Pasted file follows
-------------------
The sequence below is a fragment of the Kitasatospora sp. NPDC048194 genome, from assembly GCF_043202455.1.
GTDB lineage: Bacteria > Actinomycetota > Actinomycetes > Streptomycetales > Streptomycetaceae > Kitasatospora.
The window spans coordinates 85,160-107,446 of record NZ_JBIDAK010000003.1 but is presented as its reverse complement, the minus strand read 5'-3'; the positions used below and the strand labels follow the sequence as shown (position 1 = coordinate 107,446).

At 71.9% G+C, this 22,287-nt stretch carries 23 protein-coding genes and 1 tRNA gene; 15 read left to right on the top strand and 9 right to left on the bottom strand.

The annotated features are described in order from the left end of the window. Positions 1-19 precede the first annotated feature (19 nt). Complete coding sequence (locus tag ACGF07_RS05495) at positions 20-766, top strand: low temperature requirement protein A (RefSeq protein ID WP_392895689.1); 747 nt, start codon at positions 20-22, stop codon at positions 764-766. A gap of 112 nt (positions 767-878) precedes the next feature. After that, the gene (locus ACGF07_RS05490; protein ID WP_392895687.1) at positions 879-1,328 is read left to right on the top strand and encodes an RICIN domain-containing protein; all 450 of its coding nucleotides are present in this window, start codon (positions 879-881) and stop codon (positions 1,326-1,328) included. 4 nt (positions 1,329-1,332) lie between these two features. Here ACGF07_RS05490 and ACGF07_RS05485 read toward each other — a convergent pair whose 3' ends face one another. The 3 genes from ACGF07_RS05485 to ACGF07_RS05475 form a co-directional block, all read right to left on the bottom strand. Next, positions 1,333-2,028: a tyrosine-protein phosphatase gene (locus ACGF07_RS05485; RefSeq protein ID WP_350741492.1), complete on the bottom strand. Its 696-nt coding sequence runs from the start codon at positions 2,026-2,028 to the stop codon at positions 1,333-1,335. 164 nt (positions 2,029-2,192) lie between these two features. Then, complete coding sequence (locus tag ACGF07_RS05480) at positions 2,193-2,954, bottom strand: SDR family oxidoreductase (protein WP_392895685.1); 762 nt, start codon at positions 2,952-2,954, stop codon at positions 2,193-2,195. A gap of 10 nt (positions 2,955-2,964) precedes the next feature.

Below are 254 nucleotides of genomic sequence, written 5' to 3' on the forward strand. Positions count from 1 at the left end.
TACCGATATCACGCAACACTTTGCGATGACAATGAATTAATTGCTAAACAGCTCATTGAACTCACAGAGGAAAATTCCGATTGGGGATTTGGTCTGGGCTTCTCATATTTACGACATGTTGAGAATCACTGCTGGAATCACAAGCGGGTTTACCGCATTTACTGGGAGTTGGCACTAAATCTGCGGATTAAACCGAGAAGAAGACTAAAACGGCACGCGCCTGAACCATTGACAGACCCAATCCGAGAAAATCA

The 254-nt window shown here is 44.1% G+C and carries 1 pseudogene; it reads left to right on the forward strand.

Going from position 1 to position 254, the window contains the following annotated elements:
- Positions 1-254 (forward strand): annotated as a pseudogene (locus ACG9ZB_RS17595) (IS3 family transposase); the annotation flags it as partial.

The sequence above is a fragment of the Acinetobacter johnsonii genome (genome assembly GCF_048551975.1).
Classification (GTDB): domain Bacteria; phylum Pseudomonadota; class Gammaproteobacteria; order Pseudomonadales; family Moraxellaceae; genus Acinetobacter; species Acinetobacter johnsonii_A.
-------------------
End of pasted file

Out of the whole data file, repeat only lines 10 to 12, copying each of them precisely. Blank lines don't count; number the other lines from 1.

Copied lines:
- Positions 1-254 (forward strand): annotated as a pseudogene (locus ACG9ZB_RS17595) (IS3 family transposase); the annotation flags it as partial.

The sequence above is a fragment of the Acinetobacter johnsonii genome (genome assembly GCF_048551975.1).
Classification (GTDB): domain Bacteria; phylum Pseudomonadota; class Gammaproteobacteria; order Pseudomonadales; family Moraxellaceae; genus Acinetobacter; species Acinetobacter johnsonii_A.